Rutledge Announces Judgment for First-Ever HIPAA-Related Data Breach
May 30, 2019
LITTLE ROCK – Arkansas Attorney General Leslie Rutledge today announced that the U.S District Court for the Northern District of Indiana signed the consent judgment negotiated by 16 state attorneys general and Medical Informatics Engineering Inc. The lawsuit, led by Indiana and Arkansas, was first filed in December of 2018 against a web-based electronic health records company based in Fort Wayne, Indiana. The company allegedly sustained a data breach compromising the data of more than 3.9 million people. Arkansas will receive a $112,950 payment due to the defendants’ conduct.
“Arkansans have enough to worry about in their daily lives, but protecting their deeply personal health insurance information should never be a concern,” said Attorney General Rutledge. “Technology is rapidly changing, and protecting users from data breaches must always be a top priority for companies as they expand their reach and platform. Today’s historic multistate action reaffirms our dedication to consumer protection.”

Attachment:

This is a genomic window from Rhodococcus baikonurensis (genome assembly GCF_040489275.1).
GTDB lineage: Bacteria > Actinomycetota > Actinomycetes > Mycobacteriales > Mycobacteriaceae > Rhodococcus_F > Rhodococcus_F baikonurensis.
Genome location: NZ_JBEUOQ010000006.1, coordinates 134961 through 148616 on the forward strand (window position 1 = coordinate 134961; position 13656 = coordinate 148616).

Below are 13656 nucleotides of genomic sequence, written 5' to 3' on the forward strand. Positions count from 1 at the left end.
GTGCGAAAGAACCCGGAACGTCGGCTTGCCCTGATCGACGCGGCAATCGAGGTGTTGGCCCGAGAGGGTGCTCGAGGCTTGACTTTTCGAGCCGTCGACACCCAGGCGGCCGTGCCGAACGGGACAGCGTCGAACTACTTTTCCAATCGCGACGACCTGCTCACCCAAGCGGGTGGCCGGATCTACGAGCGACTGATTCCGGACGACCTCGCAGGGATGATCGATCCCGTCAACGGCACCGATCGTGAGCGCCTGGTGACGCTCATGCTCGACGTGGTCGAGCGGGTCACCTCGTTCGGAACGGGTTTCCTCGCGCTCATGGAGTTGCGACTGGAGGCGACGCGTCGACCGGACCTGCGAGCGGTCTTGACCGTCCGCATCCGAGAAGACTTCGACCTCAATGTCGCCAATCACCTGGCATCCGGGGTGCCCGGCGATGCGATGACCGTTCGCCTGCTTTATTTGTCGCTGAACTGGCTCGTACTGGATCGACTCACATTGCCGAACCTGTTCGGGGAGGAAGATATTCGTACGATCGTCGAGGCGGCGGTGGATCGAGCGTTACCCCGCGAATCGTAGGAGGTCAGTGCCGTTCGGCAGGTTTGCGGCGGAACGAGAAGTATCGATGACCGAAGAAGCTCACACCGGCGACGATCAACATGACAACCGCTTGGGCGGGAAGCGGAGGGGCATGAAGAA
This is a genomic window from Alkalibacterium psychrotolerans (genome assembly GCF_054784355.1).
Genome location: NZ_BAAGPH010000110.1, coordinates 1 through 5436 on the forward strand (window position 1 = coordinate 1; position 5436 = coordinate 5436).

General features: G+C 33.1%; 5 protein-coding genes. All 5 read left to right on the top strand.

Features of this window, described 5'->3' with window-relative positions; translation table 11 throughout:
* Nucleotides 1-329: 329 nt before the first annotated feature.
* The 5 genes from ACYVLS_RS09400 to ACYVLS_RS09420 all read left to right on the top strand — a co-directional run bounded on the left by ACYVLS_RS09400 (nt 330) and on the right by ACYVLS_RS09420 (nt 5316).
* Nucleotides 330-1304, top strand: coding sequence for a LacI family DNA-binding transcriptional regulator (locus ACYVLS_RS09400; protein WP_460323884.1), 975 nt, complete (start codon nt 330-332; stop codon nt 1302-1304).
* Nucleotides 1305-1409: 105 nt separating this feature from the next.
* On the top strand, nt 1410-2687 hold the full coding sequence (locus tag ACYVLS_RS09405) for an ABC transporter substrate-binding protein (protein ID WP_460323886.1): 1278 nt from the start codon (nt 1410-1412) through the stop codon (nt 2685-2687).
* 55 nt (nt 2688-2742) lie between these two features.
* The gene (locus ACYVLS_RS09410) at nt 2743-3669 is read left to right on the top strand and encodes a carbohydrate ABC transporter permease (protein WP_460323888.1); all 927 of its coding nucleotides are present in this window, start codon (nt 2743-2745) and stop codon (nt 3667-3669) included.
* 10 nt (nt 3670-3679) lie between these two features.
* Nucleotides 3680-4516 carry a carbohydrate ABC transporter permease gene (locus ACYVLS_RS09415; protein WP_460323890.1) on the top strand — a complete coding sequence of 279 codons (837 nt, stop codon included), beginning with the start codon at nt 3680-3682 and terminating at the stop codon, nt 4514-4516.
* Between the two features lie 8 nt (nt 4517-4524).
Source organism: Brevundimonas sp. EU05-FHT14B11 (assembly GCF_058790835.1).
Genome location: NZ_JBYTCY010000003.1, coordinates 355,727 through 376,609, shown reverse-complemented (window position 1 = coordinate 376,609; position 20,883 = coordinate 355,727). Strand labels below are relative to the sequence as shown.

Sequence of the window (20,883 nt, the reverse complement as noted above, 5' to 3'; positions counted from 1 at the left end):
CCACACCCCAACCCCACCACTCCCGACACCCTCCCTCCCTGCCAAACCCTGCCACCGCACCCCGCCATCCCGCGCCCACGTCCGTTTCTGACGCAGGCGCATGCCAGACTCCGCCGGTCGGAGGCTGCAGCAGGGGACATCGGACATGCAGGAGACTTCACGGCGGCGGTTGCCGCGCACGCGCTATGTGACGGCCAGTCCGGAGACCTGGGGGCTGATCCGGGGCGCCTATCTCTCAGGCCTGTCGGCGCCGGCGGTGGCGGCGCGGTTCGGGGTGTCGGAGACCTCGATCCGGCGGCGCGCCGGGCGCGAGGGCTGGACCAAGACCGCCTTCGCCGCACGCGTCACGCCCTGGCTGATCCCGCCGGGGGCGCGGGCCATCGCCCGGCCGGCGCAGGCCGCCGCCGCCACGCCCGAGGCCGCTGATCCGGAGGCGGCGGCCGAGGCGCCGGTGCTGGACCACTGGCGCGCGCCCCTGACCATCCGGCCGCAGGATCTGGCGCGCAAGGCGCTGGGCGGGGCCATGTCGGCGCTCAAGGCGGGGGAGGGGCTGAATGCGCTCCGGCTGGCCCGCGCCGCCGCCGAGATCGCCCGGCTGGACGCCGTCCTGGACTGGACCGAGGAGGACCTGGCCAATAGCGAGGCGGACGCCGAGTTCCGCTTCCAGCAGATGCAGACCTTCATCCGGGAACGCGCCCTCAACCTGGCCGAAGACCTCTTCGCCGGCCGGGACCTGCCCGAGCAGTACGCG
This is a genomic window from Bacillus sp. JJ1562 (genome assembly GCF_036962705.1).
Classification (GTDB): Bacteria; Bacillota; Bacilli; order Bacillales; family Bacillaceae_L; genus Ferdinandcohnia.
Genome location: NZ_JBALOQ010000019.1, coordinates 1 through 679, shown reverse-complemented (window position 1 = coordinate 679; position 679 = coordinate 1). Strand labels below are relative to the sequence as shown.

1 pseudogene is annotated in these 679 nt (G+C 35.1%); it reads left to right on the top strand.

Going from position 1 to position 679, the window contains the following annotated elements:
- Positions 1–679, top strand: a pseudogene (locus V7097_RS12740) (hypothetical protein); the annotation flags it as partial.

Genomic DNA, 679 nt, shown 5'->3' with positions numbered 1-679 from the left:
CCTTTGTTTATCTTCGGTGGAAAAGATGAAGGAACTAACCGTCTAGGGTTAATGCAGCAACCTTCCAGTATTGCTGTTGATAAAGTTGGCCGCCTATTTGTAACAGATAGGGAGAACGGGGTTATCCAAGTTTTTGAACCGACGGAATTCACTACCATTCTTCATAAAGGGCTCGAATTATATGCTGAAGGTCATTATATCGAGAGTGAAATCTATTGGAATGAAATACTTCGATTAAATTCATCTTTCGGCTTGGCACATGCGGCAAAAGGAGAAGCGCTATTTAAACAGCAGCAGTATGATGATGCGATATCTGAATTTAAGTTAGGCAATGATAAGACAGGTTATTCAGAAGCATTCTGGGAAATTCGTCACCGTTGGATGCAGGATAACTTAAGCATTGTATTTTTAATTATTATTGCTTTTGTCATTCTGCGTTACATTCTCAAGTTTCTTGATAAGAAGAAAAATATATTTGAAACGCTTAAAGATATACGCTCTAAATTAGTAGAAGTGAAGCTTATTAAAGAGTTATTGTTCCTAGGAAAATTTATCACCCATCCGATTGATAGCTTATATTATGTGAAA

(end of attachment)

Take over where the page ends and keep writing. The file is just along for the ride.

The lawsuit resolved allegations that Medical Informatics Engineering and NoMoreClipboard LLC violated provisions of the Health Insurance Portability and Accountability Act (HIPAA) as well as state claims including unfair and deceptive practice laws, notice of data breach statutes, and state personal information protection acts.
Between May 7, 2015, and May 26, 2015, hackers infiltrated WebChart, a web application run by Medical Informatics Engineering. The hackers stole the electronic protected health information of more than 3.9 million individuals – including individual names, telephone numbers, mailing addresses, usernames, hashed passwords, security questions and answers, spousal information (name and potentially dates of birth), email addresses, dates of birth, Social Security numbers, lab results, health insurance policy information, diagnoses, disability codes, doctors’ names, medical conditions, and children’s names and birth statistics. This case was the nation’s first-ever multistate lawsuit involving a HIPAA-related data breach.